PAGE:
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Jazz Education Pioneer Clem DeRosa Dies, At Age 86


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A drummer, leader, composer, educator, and author, DeRosa was co-founder of the International Association for Jazz Education

Clem DeRosa, a major figure in jazz performance and education, died peacefully in his sleep, December 20. Succumbing after a long struggle with cancer, he was surrounded by family at his home near Denton, Texas, where he had moved earlier this year.

The world of jazz education owes much to DeRosa, as do all followers of big band music. An internationally respected musician, educator, professional conductor/bandleader, composer, arranger, drummer, and author, DeRosa's career dates back to the 1950s. His greatest legacy was as one of the pioneers of jazz education. He was perhaps the first public school educator to instill a solid jazz curriculum and teaching method. His approach became nationally recognized because it produced young high school jazz bands that sounded astonishingly professional.

Based in Long Island in the mid-1960s, his high school jazz ensembles appeared on the Johnny Carson and Merv Griffin television shows. He appeared at the Newport Jazz Festival with the McDonald's High School Jazz Ensemble.

Besides his high school work, he taught master classes at such distinguished institutions as Harvard, the Paris Conservatory, the Manhattan School of Music, Juilliard, the University of North Texas, Hofstra, Indiana University, and the Berklee College of Music.

His performance career was equally distinguished, appearing and/or recording with the likes of Jimmy Dorsey, Clark Terry, Phil Woods, Charles Mingus, Ben Webster, John LaPorta, Marian McPartland, Claude Thornhill, and others.

In 1961, he was named the New York State Teacher of the Year. Around this same time, he was co-founder and served on the original faculty of the Stan Kenton Clinics, one of the first formal jazz education programs.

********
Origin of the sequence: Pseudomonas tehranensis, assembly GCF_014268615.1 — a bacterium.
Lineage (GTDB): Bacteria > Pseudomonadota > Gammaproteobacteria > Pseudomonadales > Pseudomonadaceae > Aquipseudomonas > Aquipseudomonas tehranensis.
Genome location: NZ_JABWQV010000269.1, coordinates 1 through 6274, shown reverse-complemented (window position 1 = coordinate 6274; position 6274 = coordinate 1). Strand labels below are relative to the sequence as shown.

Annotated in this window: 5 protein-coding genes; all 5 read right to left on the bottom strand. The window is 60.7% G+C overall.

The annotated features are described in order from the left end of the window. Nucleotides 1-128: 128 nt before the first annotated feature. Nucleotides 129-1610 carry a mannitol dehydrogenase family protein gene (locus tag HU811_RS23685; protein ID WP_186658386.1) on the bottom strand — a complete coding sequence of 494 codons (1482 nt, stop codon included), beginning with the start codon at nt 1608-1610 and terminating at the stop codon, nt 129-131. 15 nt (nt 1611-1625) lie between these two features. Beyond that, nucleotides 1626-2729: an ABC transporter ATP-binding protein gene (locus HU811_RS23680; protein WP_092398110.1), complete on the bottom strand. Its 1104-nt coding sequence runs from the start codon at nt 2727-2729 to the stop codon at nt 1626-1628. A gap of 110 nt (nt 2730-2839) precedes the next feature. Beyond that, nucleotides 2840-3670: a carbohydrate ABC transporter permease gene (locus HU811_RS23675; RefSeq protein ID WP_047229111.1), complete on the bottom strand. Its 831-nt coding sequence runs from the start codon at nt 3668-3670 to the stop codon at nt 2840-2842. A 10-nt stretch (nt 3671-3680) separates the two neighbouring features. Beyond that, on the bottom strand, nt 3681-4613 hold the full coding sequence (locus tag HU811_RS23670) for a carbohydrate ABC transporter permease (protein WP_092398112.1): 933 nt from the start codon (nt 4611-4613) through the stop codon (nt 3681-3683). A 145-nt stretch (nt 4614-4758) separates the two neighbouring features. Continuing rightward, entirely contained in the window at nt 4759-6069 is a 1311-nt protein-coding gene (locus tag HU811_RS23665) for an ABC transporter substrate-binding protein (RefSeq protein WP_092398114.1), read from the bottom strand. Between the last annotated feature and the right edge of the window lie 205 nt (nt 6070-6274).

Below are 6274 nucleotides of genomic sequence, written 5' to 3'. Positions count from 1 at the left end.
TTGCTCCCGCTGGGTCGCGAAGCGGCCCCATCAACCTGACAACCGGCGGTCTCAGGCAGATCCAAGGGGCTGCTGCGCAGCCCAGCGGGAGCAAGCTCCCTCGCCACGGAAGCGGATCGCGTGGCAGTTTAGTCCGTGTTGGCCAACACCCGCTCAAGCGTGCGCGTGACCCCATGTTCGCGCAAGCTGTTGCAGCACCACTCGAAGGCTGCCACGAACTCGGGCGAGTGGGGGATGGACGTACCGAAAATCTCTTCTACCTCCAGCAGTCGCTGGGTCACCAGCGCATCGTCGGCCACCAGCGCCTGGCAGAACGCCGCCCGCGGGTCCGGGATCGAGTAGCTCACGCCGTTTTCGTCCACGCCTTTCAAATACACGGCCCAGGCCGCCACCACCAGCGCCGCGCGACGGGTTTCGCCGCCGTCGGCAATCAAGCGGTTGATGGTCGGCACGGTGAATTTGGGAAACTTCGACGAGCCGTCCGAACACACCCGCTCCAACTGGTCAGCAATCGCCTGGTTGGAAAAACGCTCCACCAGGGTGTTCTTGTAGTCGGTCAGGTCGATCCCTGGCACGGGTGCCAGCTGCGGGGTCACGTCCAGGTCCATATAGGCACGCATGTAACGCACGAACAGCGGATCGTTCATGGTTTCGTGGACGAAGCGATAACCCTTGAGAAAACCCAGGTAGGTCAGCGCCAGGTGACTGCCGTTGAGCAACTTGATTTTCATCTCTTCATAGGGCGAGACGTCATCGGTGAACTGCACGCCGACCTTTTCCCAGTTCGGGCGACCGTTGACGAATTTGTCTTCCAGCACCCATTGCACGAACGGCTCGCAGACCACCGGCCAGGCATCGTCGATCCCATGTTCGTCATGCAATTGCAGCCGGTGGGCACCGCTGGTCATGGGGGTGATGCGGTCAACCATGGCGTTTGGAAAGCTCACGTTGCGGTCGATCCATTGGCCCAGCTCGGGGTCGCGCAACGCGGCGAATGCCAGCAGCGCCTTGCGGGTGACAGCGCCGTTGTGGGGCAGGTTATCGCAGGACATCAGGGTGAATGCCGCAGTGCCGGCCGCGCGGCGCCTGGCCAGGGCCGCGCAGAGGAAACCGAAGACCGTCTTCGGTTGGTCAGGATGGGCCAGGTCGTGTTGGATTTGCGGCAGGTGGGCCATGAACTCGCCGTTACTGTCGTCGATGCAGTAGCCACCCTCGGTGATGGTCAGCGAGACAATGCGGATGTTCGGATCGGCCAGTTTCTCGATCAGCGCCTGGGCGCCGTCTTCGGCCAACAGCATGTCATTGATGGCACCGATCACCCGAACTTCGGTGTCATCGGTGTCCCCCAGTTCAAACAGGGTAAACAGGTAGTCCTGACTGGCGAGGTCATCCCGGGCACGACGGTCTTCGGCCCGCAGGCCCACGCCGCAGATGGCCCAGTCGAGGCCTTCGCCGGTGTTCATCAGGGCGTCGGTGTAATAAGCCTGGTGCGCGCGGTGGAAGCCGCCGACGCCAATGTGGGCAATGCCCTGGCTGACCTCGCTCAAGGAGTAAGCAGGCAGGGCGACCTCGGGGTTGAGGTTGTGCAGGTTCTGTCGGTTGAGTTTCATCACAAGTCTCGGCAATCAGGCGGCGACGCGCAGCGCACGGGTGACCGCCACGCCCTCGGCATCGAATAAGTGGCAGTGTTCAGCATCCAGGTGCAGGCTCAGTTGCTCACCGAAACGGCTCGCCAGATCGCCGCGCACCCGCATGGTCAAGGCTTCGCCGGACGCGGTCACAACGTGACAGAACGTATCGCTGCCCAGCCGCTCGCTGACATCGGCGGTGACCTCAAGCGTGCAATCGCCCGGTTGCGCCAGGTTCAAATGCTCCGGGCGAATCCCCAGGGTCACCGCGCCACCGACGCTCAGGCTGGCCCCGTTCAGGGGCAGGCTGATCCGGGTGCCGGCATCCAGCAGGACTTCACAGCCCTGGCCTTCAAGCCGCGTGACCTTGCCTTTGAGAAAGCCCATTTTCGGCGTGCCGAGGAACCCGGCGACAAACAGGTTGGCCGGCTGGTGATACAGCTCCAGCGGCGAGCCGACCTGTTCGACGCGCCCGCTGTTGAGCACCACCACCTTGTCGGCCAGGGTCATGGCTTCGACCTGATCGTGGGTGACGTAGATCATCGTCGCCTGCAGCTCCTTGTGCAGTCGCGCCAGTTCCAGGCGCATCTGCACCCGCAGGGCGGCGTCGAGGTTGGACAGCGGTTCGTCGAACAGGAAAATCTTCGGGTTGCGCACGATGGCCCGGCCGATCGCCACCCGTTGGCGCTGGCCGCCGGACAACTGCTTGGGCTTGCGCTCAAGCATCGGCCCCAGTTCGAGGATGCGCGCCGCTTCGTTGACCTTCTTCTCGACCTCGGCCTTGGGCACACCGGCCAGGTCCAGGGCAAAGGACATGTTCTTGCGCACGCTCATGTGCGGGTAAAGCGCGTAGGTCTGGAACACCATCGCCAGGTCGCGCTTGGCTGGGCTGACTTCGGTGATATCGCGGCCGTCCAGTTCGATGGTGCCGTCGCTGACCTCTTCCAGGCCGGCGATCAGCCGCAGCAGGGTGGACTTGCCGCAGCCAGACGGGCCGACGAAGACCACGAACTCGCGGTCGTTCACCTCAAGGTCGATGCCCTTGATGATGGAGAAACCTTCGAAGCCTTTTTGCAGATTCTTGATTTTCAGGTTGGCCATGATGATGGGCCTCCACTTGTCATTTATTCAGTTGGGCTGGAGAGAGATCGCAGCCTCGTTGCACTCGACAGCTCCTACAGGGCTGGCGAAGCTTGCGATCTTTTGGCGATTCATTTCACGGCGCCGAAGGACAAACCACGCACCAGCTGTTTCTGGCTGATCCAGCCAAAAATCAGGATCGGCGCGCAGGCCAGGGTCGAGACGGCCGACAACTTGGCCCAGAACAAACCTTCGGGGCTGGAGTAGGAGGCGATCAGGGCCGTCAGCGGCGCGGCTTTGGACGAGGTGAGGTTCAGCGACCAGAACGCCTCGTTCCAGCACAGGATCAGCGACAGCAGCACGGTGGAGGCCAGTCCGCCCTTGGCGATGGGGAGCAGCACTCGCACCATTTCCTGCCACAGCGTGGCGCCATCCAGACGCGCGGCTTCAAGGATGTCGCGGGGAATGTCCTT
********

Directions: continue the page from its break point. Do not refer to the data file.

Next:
At the suggestion of bandleader Kenton, he was invited to become associated with the Villanova Intercollegiate Jazz Festival, where he served in several capacities over the decades: he brought his South Huntington High School jazz ensemble to perform as guest band, and later served as clinician and adjudicator.

He was a co-founder and past president of the International Association for Jazz Education (IAJE). DeRosa was the recipient of myriad honors, including being inducted into the IAJE Hall of Fame in 1990. More recently, he was inducted into the National Jazz Museum of Harlem (2008). He received the Manhattan School of Music alumni award for achievements in jazz education in 2009.

His performance skills enabled him to play with major jazz bands from the age of 15. His early musical career was interrupted by Army service during World War II, where he was a member of the Glenn Miller band. Returning from service, he gave up the rigors of a performance career for the stability of teaching, which allowed him to grow and care for his family. Upon his retirement from music education in 1980, DeRosa returned to touring the world as a professional bandleader for the Glenn Miller, Jimmy Dorsey, and Benny Goodman orchestras. He was also a co-author of several books including ones with Mel Lewis, Dick Hyman, Michael Moore, and Ed Shaugnessy.

His latest endeavor was American Jazz Venues, a non-profit organization that he established in 2003. AJV has the singular focus on the health and survival of America's indigenous musical art form, jazz, and strives to grow a new generation of fans. The musical voice of AJV is the American Jazz Repertory Orchestra, a 16-piece big band that plays faithful renditions of the major jazz tunes of the 20th century. DeRosa's most recent appearance with his American Jazz Repertory Orchestra was at Villanova in March, 2011, commemorating the 50th anniversary of that festival.

Earlier this year, DeRosa moved from New Jersey to Texas, where he and his wife Shirley could be nearer his family. He had announced that he was stepping down from the presidency of AJV, and at the next Board meeting a transition plan was (and is) to be put into place.

A devoted husband, father, and grandfather, DeRosa is survived by his wife Shirley; his three children, all involved in music (Richard DeRosa , head of the jazz composition department at the University of North Texas; Dianne, baritone saxophonist and teacher; and Gary, keyboardist); and two grandchildren, Martina and Janice.

A memorial service is being planned for the New York Metropolitan area for mid-May, 2012. Clem DeRosa was 86.

In lieu of Flowers, the family asks that a donation be made to: The Clem DeRosa Jazz Scholarship at Smithtown High School East (NY), c\o Ed Balsamo, #6 Angelo Court, St. James, NY 11780.

For more information contact .

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